PLANS for a solar farm covering more than 100 acres of 'unspoilt' Monmouthshire countryside have been outlined.

The proposed farm on fields in Penpergwm, south-west of Abergavenny, would generate up to 45 megawatts of electricity, according to planning documents.

It is planned on a site made up of 11 agricultural fields which total 42 hectares (103 acres).

The development would include solar panels, battery storage units, new access tracks, underground cabling and fencing with CCTV cameras and access gates around the site.

Landscaping, including hedgerow planting, is proposed with the scheme promising to enhance biodiversity by creating new habitats, offering food and shelter to wildlife.

The new hedgerows will “help to break up the new structures and reduce overall visibility of the proposed development”, an environmental impact assessment screening report says.

“The final locations of any structures will be suitably set back from the footpaths within the application site to ensure users enjoyments are not comprised and effects are not significant,” it adds.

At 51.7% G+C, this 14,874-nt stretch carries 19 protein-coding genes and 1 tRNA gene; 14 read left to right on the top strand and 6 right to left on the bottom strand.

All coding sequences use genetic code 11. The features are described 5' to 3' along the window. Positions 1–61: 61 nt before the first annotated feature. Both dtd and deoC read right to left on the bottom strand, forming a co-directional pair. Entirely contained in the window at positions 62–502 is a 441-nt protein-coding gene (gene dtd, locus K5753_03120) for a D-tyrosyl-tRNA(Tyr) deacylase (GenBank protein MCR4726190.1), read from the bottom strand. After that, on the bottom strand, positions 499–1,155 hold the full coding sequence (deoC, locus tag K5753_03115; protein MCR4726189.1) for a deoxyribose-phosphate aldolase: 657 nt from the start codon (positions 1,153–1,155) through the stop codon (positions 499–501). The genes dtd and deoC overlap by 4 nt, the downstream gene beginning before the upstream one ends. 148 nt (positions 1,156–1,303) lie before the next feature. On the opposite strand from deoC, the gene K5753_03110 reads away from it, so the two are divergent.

The site falls within the Northern Hills Aspect Area which is described as having “an unspoilt character”, and as being “a rural landscape of moderate rarity due to lack of development”.

It is also part of the Northern Raglan Aspect Area which is made up of “visually attractive gently undulating farmed landscape”, although it is noted that the A40 “does affect its tranquillity”.

Planning documents say that “no significant landscape and visual effects are anticipated” from the development.

The proposed development is temporary, and the site would be returned to its current use after the project.

The greatest visual impact will be on those who use public right of ways (PROWs) which pass through the site, including three footpaths and one bridleway.

“The greatest views will be experienced by users on the PROWs passing through the site, who will have much more open views,” the environmental impact assessment screening report says.

“However, proposed planting mitigation will be used to reduce any impacts and effects will not be significant.”

A screening opinion has been requested by developers, Great House Energy Limited, to determine whether an environmental impact assessment is required to be submitted with a planning application.

Plans will go before a planning inspector due to it being designated a Development of National Significance.